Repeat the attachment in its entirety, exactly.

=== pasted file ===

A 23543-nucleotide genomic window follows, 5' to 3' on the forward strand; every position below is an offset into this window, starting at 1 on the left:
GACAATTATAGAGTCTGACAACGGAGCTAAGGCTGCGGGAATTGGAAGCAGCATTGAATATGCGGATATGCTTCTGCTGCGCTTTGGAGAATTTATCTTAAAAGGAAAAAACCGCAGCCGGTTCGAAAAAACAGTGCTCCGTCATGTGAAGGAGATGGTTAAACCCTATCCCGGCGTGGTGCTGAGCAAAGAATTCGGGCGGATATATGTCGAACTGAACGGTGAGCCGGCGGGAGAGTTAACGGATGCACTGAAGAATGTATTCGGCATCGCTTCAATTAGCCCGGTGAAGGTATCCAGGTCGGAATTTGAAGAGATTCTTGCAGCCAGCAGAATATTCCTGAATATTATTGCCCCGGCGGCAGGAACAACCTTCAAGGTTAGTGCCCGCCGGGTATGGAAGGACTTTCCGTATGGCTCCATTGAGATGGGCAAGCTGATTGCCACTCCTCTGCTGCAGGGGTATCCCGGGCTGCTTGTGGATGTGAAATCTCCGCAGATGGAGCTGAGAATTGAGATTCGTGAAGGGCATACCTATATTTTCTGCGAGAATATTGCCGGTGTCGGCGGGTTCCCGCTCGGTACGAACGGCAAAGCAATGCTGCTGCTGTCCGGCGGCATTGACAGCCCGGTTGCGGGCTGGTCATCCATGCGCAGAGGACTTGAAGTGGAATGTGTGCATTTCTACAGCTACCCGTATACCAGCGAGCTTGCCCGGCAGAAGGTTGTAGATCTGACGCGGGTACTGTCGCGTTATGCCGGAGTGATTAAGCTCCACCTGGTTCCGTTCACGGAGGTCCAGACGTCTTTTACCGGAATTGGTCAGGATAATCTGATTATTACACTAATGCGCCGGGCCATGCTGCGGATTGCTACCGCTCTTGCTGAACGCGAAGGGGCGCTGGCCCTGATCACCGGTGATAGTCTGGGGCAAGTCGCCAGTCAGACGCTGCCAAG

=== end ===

A 23543-nucleotide genomic window follows, 5' to 3' on the forward strand; every position below is an offset into this window, starting at 1 on the left:
GACAATTATAGAGTCTGACAACGGAGCTAAGGCTGCGGGAATTGGAAGCAGCATTGAATATGCGGATATGCTTCTGCTGCGCTTTGGAGAATTTATCTTAAAAGGAAAAAACCGCAGCCGGTTCGAAAAAACAGTGCTCCGTCATGTGAAGGAGATGGTTAAACCCTATCCCGGCGTGGTGCTGAGCAAAGAATTCGGGCGGATATATGTCGAACTGAACGGTGAGCCGGCGGGAGAGTTAACGGATGCACTGAAGAATGTATTCGGCATCGCTTCAATTAGCCCGGTGAAGGTATCCAGGTCGGAATTTGAAGAGATTCTTGCAGCCAGCAGAATATTCCTGAATATTATTGCCCCGGCGGCAGGAACAACCTTCAAGGTTAGTGCCCGCCGGGTATGGAAGGACTTTCCGTATGGCTCCATTGAGATGGGCAAGCTGATTGCCACTCCTCTGCTGCAGGGGTATCCCGGGCTGCTTGTGGATGTGAAATCTCCGCAGATGGAGCTGAGAATTGAGATTCGTGAAGGGCATACCTATATTTTCTGCGAGAATATTGCCGGTGTCGGCGGGTTCCCGCTCGGTACGAACGGCAAAGCAATGCTGCTGCTGTCCGGCGGCATTGACAGCCCGGTTGCGGGCTGGTCATCCATGCGCAGAGGACTTGAAGTGGAATGTGTGCATTTCTACAGCTACCCGTATACCAGCGAGCTTGCCCGGCAGAAGGTTGTAGATCTGACGCGGGTACTGTCGCGTTATGCCGGAGTGATTAAGCTCCACCTGGTTCCGTTCACGGAGGTCCAGACGTCTTTTACCGGAATTGGTCAGGATAATCTGATTATTACACTAATGCGCCGGGCCATGCTGCGGATTGCTACCGCTCTTGCTGAACGCGAAGGGGCGCTGGCCCTGATCACCGGTGATAGTCTGGGGCAAGTCGCCAGTCAGACGCTGCCAAG